Integrating Technology Effectively

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I have a confession to make: I am a perfectionist. No matter what I do, I strive to make sure that every minute detail has been addressed. For example, a few weeks ago I was hanging  pictures on a wall and in true perfectionist form, I sketched out how I wanted my pictures to be arranged, practiced hanging them on the wall, and ultimately used a wall leveler to make sure that each picture was aligned with the others. My tedious work was proving successful until I was ready to hang the last picture. No matter how my sketched look, or how many times I used the leveler to check my alignment, one picture did not blend in with the rest and it stood out among the others: my wall was lacking balance.

The analogy of a misaligned picture is an excellent example of why effective technology integration in classrooms is critical for creating an environment where technology aids student-centered learning. Technology usage should be interwoven into the culture of the classroom to the point where its use is second nature, or as an Edutopia article examining what successful integration looks like, states that technology integration is most effective when students and teachers are using technology without thinking about it; its usage is seamless. In a class that meets for one semester, 90 minutes a day, five times a week, time is precious.  Teachers do not have time to sacrifice to using technology in a way that will take away from coverage of content knowledge or time that students could spend investigating how the content plays out in the real-world.

So what does effective technology integration look like in the classroom? Once again, Edutopia provides us with a look in the video below:

Effective technology integration in todays classroom uses technology as means of accessing content knowledge and as mentioned in the video, students using technology to create and take ownership of learning. Tools such as podcasts and video-editing tools are being used to create and share with real-world audiences. These tools are allowing students to share what they know in ways that are relevant to them using formats that mirror the actual ways we share information outside of the school context. Additionally, as we talk about differentiated learning and authentic contexts in the classroom for our students and how to address these concepts in instruction, effective technology integration (such as in the classroom used in the video) shows us that in the effectively integrated classroom rich with various tools, these questions almost answer themselves (in addition to teacher support and students own exploration of tech-tools).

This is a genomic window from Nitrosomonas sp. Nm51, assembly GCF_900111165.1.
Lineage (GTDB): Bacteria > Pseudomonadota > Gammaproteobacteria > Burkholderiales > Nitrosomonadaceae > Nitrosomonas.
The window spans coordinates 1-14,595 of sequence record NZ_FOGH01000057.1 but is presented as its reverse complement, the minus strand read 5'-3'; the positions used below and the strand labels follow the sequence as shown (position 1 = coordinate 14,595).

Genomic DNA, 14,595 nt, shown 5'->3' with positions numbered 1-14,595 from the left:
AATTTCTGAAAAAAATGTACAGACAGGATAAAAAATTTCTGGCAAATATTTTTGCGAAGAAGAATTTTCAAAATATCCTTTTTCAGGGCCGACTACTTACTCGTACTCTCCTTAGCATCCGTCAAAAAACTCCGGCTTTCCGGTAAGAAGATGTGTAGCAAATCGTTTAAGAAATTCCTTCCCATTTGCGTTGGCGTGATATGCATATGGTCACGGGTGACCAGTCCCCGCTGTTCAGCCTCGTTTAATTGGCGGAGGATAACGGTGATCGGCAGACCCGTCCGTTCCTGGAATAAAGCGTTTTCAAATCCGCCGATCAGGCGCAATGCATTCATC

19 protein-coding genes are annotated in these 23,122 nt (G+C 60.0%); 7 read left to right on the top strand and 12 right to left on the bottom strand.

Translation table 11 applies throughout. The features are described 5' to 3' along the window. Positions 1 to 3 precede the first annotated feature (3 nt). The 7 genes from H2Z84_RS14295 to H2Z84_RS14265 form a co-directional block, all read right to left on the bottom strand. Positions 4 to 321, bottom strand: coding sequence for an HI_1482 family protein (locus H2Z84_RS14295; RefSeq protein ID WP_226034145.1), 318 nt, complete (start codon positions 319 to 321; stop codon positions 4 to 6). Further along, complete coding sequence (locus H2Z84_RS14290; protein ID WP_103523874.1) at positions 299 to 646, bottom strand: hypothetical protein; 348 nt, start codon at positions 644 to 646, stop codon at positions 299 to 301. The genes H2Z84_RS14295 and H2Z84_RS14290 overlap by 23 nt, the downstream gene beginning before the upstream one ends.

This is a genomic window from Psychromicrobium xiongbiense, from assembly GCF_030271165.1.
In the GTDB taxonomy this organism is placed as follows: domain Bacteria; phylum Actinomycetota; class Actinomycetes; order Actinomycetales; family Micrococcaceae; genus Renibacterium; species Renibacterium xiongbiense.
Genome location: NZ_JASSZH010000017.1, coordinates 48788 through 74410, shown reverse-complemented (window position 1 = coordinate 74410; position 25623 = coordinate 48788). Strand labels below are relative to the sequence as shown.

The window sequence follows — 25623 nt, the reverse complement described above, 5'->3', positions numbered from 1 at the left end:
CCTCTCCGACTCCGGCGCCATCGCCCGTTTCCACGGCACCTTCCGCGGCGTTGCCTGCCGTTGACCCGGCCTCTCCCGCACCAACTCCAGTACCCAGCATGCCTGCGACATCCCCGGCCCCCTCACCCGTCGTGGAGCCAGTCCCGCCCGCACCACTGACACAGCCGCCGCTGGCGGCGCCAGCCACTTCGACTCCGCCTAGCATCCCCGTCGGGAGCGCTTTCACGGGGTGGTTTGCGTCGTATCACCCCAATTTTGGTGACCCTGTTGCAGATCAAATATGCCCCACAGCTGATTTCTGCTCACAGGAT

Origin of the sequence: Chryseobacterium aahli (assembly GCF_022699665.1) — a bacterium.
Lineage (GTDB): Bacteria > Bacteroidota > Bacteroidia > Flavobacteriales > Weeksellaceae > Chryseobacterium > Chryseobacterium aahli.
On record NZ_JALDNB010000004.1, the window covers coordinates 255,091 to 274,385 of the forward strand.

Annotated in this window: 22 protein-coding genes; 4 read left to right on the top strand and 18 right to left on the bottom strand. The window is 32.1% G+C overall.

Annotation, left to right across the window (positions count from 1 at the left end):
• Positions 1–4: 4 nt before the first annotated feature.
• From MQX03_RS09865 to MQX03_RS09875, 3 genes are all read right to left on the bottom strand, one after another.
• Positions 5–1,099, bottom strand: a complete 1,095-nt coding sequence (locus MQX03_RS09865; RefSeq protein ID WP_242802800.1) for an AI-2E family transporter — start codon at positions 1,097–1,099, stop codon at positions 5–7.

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Of the two models discussed in class this week, I prefer the TPACK model. In many classrooms, teachers are well-intentioned in their desire to use technology in the classroom, they want to engage their students and allow them to be creative in completing assignments but all too often, content knowledge is sacrificed in the name of bringing technology into the classroom. I like the TPACK model because it examines the intersection of content knowledge, general teaching knowledge, and technology skills that will be needed to be productive learners in the 21st century. Bob Wise in his post for a U.S. News blog provides three tips for technology integration that align with the ideals of TPACK: plan ahead, be adventurous, and start thinking about creating tools versus being consumers of tools. Finally, Dave Guymon provides five steps for teachers to follow regarding integration of technology tools (these also serve as excellent questions for personal reflection).

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In my own educational experiences, I have not had a teacher that truly integrated technology effectively in the classroom environment. Most of my K-12 educational experiences used technology to replace the role played by other tools, such as overhead projectors replacing chalk/dry erase boards, LCD screens replacing overhead projectors, and word-processing/presentation software replacing hand-written assignments and poster projects. Most of my experiences reflected the Substitution component of the SAMR model. This, along with losing time on task, and de-emphasizing course content occur when technology integration is not effective. Technology must be the means to the product demonstrating student learning, not the product itself.